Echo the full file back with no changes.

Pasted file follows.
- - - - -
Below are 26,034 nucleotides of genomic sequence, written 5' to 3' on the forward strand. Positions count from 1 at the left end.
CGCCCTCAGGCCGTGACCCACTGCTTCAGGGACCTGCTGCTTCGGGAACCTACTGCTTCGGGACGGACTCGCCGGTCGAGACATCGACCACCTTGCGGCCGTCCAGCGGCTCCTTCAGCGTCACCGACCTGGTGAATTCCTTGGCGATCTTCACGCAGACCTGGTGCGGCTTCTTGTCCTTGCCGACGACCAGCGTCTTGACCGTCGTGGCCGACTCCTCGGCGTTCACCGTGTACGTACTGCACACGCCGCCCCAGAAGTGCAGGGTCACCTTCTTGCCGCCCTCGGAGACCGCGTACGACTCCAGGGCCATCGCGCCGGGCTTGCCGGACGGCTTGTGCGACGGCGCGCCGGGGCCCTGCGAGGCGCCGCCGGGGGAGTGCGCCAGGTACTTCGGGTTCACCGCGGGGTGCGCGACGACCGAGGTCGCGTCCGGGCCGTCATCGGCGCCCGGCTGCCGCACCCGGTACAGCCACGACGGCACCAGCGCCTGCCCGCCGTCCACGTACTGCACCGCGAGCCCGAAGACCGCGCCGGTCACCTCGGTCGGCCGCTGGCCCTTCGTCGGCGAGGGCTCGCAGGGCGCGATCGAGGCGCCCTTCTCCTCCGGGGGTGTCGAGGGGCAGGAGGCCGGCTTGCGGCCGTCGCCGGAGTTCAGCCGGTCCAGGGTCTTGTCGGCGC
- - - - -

Below are 26,034 nucleotides of genomic sequence, written 5' to 3' on the forward strand. Positions count from 1 at the left end.
CGCCCTCAGGCCGTGACCCACTGCTTCAGGGACCTGCTGCTTCGGGAACCTACTGCTTCGGGACGGACTCGCCGGTCGAGACATCGACCACCTTGCGGCCGTCCAGCGGCTCCTTCAGCGTCACCGACCTGGTGAATTCCTTGGCGATCTTCACGCAGACCTGGTGCGGCTTCTTGTCCTTGCCGACGACCAGCGTCTTGACCGTCGTGGCCGACTCCTCGGCGTTCACCGTGTACGTACTGCACACGCCGCCCCAGAAGTGCAGGGTCACCTTCTTGCCGCCCTCGGAGACCGCGTACGACTCCAGGGCCATCGCGCCGGGCTTGCCGGACGGCTTGTGCGACGGCGCGCCGGGGCCCTGCGAGGCGCCGCCGGGGGAGTGCGCCAGGTACTTCGGGTTCACCGCGGGGTGCGCGACGACCGAGGTCGCGTCCGGGCCGTCATCGGCGCCCGGCTGCCGCACCCGGTACAGCCACGACGGCACCAGCGCCTGCCCGCCGTCCACGTACTGCACCGCGAGCCCGAAGACCGCGCCGGTCACCTCGGTCGGCCGCTGGCCCTTCGTCGGCGAGGGCTCGCAGGGCGCGATCGAGGCGCCCTTCTCCTCCGGGGGTGTCGAGGGGCAGGAGGCCGGCTTGCGGCCGTCGCCGGAGTTCAGCCGGTCCAGGGTCTTGTCGGCGC